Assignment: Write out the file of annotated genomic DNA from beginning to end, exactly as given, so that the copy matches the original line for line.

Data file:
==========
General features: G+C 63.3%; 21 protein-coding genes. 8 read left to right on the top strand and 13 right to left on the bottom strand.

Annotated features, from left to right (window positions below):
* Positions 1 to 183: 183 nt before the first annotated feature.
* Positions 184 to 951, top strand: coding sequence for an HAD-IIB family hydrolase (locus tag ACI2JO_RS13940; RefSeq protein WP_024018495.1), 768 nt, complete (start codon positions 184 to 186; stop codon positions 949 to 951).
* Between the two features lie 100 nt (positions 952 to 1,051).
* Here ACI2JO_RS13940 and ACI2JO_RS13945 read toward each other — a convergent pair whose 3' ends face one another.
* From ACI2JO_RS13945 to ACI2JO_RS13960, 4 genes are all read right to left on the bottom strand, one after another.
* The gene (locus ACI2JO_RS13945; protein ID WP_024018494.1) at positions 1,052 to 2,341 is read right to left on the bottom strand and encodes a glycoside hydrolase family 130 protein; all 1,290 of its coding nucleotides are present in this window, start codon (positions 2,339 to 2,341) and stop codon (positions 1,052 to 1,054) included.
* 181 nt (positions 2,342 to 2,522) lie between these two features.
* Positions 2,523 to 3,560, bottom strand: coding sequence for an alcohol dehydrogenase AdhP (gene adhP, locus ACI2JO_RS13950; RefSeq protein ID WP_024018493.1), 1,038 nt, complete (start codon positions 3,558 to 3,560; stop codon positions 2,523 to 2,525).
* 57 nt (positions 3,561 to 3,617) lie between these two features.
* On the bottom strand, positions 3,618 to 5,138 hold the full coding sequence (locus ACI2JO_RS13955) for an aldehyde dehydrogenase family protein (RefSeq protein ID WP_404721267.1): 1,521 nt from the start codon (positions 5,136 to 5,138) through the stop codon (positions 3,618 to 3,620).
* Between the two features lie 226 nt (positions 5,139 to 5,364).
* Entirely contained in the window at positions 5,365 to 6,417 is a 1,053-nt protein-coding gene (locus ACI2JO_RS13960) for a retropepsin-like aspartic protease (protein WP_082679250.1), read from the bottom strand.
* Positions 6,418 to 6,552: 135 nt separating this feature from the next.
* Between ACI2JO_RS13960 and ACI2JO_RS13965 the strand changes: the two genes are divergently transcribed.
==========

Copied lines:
General features: G+C 63.3%; 21 protein-coding genes. 8 read left to right on the top strand and 13 right to left on the bottom strand.

Annotated features, from left to right (window positions below):
* Positions 1 to 183: 183 nt before the first annotated feature.
* Positions 184 to 951, top strand: coding sequence for an HAD-IIB family hydrolase (locus tag ACI2JO_RS13940; RefSeq protein WP_024018495.1), 768 nt, complete (start codon positions 184 to 186; stop codon positions 949 to 951).
* Between the two features lie 100 nt (positions 952 to 1,051).
* Here ACI2JO_RS13940 and ACI2JO_RS13945 read toward each other — a convergent pair whose 3' ends face one another.
* From ACI2JO_RS13945 to ACI2JO_RS13960, 4 genes are all read right to left on the bottom strand, one after another.
* The gene (locus ACI2JO_RS13945; protein ID WP_024018494.1) at positions 1,052 to 2,341 is read right to left on the bottom strand and encodes a glycoside hydrolase family 130 protein; all 1,290 of its coding nucleotides are present in this window, start codon (positions 2,339 to 2,341) and stop codon (positions 1,052 to 1,054) included.
* 181 nt (positions 2,342 to 2,522) lie between these two features.
* Positions 2,523 to 3,560, bottom strand: coding sequence for an alcohol dehydrogenase AdhP (gene adhP, locus ACI2JO_RS13950; RefSeq protein ID WP_024018493.1), 1,038 nt, complete (start codon positions 3,558 to 3,560; stop codon positions 2,523 to 2,525).
* 57 nt (positions 3,561 to 3,617) lie between these two features.
* On the bottom strand, positions 3,618 to 5,138 hold the full coding sequence (locus ACI2JO_RS13955) for an aldehyde dehydrogenase family protein (RefSeq protein ID WP_404721267.1): 1,521 nt from the start codon (positions 5,136 to 5,138) through the stop codon (positions 3,618 to 3,620).
* Between the two features lie 226 nt (positions 5,139 to 5,364).
* Entirely contained in the window at positions 5,365 to 6,417 is a 1,053-nt protein-coding gene (locus ACI2JO_RS13960) for a retropepsin-like aspartic protease (protein WP_082679250.1), read from the bottom strand.
* Positions 6,418 to 6,552: 135 nt separating this feature from the next.
* Between ACI2JO_RS13960 and ACI2JO_RS13965 the strand changes: the two genes are divergently transcribed.